Saturday, March 21, 2009

More Loan Modification Info.

The Los Angeles Times has a starter guide for mortgage modifications that is a good high level overview and also links to counseling services. But I think it is important to understand what loan modifications give and don't give the borrower. Borrowers expecting principal reduction under the plan will be disappointed. The plan is designed to maximize cash flow for the investor but keep the borrower in the home. It does this by amortizing the loan over 40 years and reducing the interest rate. This ensures the borrower pays the investor the maximum amount possible and does nothing to address borrowers being underwater. Under the plan it will be a long time before the borrowers build equity and will unable to move anytime soon.

Here is the
"standard waterfall" formula for modification under the plan:

Step 1a: Request Monthly Gross Income.
Step 1b: Validate total first lien debt and monthly payments (PITIA). For purposes of making a provisional modification offer during the trial modification period, the borrower’s unverified income and debt payments can be used. Provisional information and modification terms will be verified in a timely manner.
Step 2: Capitalize arrearage (ED Note: This is just a fancy way of saying put back what you owe and haven't paid back on your principal balance). Servicers may capitalize accrued interest, past due real estate taxes and insurance premiums, delinquency charges paid to third parties in the ordinary course of servicing and not retained by the servicer, any required escrow advances already paid by the servicer and any required escrow advances by the servicer that are currently due and will be paid by the servicer during the Trial Period. Late fees are not capitalized.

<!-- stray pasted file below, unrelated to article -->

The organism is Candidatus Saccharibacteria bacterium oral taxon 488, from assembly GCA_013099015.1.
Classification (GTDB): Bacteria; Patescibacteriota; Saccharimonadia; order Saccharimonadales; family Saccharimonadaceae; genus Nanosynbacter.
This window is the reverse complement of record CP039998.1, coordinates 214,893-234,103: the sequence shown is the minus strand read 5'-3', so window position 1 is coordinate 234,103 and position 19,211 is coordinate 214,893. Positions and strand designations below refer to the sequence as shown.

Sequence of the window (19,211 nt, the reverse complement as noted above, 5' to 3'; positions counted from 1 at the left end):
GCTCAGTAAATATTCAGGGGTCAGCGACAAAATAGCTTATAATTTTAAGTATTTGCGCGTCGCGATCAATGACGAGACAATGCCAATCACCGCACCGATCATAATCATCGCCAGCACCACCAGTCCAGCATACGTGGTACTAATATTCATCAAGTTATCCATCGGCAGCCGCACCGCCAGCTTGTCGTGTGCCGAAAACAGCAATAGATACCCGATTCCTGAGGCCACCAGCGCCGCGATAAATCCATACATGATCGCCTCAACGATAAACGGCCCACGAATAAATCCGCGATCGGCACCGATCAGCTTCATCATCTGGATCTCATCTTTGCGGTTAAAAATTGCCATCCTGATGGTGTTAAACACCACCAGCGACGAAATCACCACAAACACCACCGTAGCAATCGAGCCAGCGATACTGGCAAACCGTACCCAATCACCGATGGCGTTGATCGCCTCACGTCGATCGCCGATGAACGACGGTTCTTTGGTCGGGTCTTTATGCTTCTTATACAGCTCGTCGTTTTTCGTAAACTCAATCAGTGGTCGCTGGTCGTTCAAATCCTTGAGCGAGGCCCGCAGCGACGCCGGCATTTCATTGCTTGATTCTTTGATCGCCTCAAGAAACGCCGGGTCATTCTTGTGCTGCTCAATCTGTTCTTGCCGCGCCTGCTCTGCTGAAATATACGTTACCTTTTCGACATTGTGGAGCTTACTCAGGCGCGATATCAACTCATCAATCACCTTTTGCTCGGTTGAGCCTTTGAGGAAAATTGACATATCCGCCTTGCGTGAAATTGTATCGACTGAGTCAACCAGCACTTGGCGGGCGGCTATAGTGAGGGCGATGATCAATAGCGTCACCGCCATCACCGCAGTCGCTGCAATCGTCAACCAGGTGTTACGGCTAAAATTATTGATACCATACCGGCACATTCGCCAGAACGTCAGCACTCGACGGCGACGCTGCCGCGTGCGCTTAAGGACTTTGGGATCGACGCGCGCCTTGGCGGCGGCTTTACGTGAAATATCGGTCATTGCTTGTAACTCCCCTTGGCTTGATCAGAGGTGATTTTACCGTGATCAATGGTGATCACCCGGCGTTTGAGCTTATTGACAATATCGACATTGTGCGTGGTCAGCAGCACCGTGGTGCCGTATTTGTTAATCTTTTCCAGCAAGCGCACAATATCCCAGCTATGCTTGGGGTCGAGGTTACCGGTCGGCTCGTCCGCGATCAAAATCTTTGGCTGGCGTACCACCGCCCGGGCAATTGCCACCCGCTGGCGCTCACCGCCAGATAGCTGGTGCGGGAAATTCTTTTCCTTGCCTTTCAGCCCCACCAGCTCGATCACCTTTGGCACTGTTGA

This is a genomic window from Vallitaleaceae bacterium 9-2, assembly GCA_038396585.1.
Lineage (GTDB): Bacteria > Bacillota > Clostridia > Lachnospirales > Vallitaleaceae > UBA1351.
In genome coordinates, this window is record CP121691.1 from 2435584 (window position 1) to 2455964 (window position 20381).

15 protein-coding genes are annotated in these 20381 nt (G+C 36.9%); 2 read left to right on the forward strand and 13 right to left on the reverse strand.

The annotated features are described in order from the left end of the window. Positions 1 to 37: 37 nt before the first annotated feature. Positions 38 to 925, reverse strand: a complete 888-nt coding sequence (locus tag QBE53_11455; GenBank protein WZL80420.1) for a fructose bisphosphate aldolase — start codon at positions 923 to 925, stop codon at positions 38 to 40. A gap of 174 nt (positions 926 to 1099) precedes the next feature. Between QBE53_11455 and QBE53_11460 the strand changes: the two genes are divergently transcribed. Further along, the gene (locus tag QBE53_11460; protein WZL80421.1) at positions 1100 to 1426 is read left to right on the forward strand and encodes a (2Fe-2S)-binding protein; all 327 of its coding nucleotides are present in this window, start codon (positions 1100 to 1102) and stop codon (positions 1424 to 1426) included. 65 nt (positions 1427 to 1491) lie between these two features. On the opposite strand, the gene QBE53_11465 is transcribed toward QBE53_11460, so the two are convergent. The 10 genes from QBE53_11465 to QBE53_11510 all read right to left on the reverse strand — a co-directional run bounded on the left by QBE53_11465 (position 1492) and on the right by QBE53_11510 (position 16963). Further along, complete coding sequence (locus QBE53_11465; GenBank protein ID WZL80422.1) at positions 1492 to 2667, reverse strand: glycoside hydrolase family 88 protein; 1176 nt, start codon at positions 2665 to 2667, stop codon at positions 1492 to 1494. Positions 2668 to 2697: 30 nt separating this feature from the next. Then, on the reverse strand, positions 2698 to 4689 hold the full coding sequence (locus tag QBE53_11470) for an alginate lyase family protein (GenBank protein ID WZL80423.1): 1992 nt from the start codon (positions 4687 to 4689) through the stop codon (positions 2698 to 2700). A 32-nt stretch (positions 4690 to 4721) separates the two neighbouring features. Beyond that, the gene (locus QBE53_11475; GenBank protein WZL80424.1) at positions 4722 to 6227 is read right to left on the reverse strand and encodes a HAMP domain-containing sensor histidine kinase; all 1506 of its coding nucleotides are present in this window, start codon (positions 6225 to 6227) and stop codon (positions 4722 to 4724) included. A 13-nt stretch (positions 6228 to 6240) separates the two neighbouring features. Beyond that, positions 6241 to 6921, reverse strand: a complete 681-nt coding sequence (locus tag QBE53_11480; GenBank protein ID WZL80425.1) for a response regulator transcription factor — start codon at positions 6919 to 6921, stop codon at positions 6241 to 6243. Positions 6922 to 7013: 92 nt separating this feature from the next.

Step 3: Target a Front-End DTI of 31%. The lender/investor shall follow steps 4, 5, and 6 to reduce the borrower’s payment to the level corresponding to the Front-End DTI Target.
Step 4: Reduce the interest rate to reach the Front-End DTI Target (subject to a floor of 2%). The note rate should be reduced in increments of 0.125 %, and should bring the monthly payment as close as possible to the Front-End DTI Target without going below 31%. If the resulting modified interest rate is at or above the Interest Rate Cap, this modified interest rate will be the new note rate for the remaining loan term. If the resulting modified interest rate is below the Interest Rate Cap, this modified interest rate will be in effect for the first five years, followed by annual increases of 1% (100 basis points) per year or such lesser amount as may be needed until the interest rate reaches the Interest Rate Cap, at which time it will be fixed for the remaining loan term.
Step 5: If the Front-End DTI Target has not been reached, extend the term of the loan up to 40 years. If term extension is not permitted extend amortization. The 40-year term begins at the start of the modification (after the borrower successfully completes the Trial Period). Note that the servicer should only extend to a term that is necessary to reach the Front-End DTI Target; there is no requirement to extend to a 40-year term.
Step 6: If the Front-End DTI Target has not been reached, forbear principal. If there is a principal forbearance amount, a balloon payment of that forbearance amount is due on the maturity date, upon sale of the property, or upon payoff of the interest bearing balance. If the modification does not pass the NPV Test and the servicer chooses to modify the loan, the modified balance must be no lower than the current property value.

1 comment:

Anonymous said...

Hmmm...well at least you need more than a heartbeat to get it. Good start.